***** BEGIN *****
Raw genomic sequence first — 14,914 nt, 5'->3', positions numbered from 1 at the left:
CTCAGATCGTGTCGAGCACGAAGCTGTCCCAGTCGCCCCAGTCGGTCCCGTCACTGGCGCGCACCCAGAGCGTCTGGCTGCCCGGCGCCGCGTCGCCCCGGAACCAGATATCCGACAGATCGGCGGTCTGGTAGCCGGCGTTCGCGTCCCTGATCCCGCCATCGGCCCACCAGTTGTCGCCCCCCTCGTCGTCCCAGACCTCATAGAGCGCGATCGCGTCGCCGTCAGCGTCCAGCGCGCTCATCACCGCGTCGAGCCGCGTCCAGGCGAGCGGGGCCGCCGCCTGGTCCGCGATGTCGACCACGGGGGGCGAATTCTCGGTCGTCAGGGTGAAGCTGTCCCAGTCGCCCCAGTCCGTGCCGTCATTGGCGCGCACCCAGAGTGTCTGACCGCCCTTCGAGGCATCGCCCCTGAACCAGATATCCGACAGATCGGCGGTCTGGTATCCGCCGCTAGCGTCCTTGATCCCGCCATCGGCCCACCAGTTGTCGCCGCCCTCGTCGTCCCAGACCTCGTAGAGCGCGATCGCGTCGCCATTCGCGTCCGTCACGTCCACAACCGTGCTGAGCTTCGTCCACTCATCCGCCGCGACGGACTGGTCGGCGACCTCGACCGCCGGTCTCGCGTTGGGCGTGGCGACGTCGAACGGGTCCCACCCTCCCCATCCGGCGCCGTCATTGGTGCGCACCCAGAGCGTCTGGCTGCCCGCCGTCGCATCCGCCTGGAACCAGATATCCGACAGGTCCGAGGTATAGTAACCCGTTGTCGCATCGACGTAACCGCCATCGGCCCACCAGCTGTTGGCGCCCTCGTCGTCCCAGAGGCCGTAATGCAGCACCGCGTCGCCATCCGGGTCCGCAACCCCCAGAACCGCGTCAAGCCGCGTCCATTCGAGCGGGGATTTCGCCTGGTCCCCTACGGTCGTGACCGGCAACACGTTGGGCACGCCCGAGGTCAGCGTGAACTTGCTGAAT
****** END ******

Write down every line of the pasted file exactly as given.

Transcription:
Raw genomic sequence first — 14,914 nt, 5'->3', positions numbered from 1 at the left:
CTCAGATCGTGTCGAGCACGAAGCTGTCCCAGTCGCCCCAGTCGGTCCCGTCACTGGCGCGCACCCAGAGCGTCTGGCTGCCCGGCGCCGCGTCGCCCCGGAACCAGATATCCGACAGATCGGCGGTCTGGTAGCCGGCGTTCGCGTCCCTGATCCCGCCATCGGCCCACCAGTTGTCGCCCCCCTCGTCGTCCCAGACCTCATAGAGCGCGATCGCGTCGCCGTCAGCGTCCAGCGCGCTCATCACCGCGTCGAGCCGCGTCCAGGCGAGCGGGGCCGCCGCCTGGTCCGCGATGTCGACCACGGGGGGCGAATTCTCGGTCGTCAGGGTGAAGCTGTCCCAGTCGCCCCAGTCCGTGCCGTCATTGGCGCGCACCCAGAGTGTCTGACCGCCCTTCGAGGCATCGCCCCTGAACCAGATATCCGACAGATCGGCGGTCTGGTATCCGCCGCTAGCGTCCTTGATCCCGCCATCGGCCCACCAGTTGTCGCCGCCCTCGTCGTCCCAGACCTCGTAGAGCGCGATCGCGTCGCCATTCGCGTCCGTCACGTCCACAACCGTGCTGAGCTTCGTCCACTCATCCGCCGCGACGGACTGGTCGGCGACCTCGACCGCCGGTCTCGCGTTGGGCGTGGCGACGTCGAACGGGTCCCACCCTCCCCATCCGGCGCCGTCATTGGTGCGCACCCAGAGCGTCTGGCTGCCCGCCGTCGCATCCGCCTGGAACCAGATATCCGACAGGTCCGAGGTATAGTAACCCGTTGTCGCATCGACGTAACCGCCATCGGCCCACCAGCTGTTGGCGCCCTCGTCGTCCCAGAGGCCGTAATGCAGCACCGCGTCGCCATCCGGGTCCGCAACCCCCAGAACCGCGTCAAGCCGCGTCCATTCGAGCGGGGATTTCGCCTGGTCCCCTACGGTCGTGACCGGCAACACGTTGGGCACGCCCGAGGTCAGCGTGAACTTGCTGAAT